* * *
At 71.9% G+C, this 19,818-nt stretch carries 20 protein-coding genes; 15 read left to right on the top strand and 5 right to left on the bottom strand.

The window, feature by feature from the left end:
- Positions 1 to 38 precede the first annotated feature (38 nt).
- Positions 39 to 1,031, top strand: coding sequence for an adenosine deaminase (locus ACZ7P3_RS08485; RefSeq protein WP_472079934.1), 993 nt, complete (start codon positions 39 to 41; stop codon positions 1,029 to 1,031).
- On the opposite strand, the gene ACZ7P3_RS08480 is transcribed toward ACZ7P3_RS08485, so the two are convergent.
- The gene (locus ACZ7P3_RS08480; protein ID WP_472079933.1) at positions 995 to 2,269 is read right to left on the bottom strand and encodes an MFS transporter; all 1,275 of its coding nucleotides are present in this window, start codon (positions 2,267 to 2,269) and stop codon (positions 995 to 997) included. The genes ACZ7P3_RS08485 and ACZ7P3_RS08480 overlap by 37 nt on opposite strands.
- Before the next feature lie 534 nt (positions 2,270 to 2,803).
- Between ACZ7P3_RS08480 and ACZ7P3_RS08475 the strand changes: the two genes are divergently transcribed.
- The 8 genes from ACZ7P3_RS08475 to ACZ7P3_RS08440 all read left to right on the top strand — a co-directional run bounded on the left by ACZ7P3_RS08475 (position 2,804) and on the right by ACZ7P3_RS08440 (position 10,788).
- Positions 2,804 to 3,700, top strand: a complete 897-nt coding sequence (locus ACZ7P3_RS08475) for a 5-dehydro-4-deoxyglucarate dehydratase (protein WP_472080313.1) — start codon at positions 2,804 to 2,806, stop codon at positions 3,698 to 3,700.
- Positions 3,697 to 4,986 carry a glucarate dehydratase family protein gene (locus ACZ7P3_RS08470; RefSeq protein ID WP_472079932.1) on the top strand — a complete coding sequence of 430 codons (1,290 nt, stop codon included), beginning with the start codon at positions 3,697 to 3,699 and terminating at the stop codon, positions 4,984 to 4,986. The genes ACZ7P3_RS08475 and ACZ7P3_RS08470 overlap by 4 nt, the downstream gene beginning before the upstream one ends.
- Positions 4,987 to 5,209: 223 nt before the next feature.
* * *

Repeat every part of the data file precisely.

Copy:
At 71.9% G+C, this 19,818-nt stretch carries 20 protein-coding genes; 15 read left to right on the top strand and 5 right to left on the bottom strand.

The window, feature by feature from the left end:
- Positions 1 to 38 precede the first annotated feature (38 nt).
- Positions 39 to 1,031, top strand: coding sequence for an adenosine deaminase (locus ACZ7P3_RS08485; RefSeq protein WP_472079934.1), 993 nt, complete (start codon positions 39 to 41; stop codon positions 1,029 to 1,031).
- On the opposite strand, the gene ACZ7P3_RS08480 is transcribed toward ACZ7P3_RS08485, so the two are convergent.
- The gene (locus ACZ7P3_RS08480; protein ID WP_472079933.1) at positions 995 to 2,269 is read right to left on the bottom strand and encodes an MFS transporter; all 1,275 of its coding nucleotides are present in this window, start codon (positions 2,267 to 2,269) and stop codon (positions 995 to 997) included. The genes ACZ7P3_RS08485 and ACZ7P3_RS08480 overlap by 37 nt on opposite strands.
- Before the next feature lie 534 nt (positions 2,270 to 2,803).
- Between ACZ7P3_RS08480 and ACZ7P3_RS08475 the strand changes: the two genes are divergently transcribed.
- The 8 genes from ACZ7P3_RS08475 to ACZ7P3_RS08440 all read left to right on the top strand — a co-directional run bounded on the left by ACZ7P3_RS08475 (position 2,804) and on the right by ACZ7P3_RS08440 (position 10,788).
- Positions 2,804 to 3,700, top strand: a complete 897-nt coding sequence (locus ACZ7P3_RS08475) for a 5-dehydro-4-deoxyglucarate dehydratase (protein WP_472080313.1) — start codon at positions 2,804 to 2,806, stop codon at positions 3,698 to 3,700.
- Positions 3,697 to 4,986 carry a glucarate dehydratase family protein gene (locus ACZ7P3_RS08470; RefSeq protein ID WP_472079932.1) on the top strand — a complete coding sequence of 430 codons (1,290 nt, stop codon included), beginning with the start codon at positions 3,697 to 3,699 and terminating at the stop codon, positions 4,984 to 4,986. The genes ACZ7P3_RS08475 and ACZ7P3_RS08470 overlap by 4 nt, the downstream gene beginning before the upstream one ends.
- Positions 4,987 to 5,209: 223 nt before the next feature.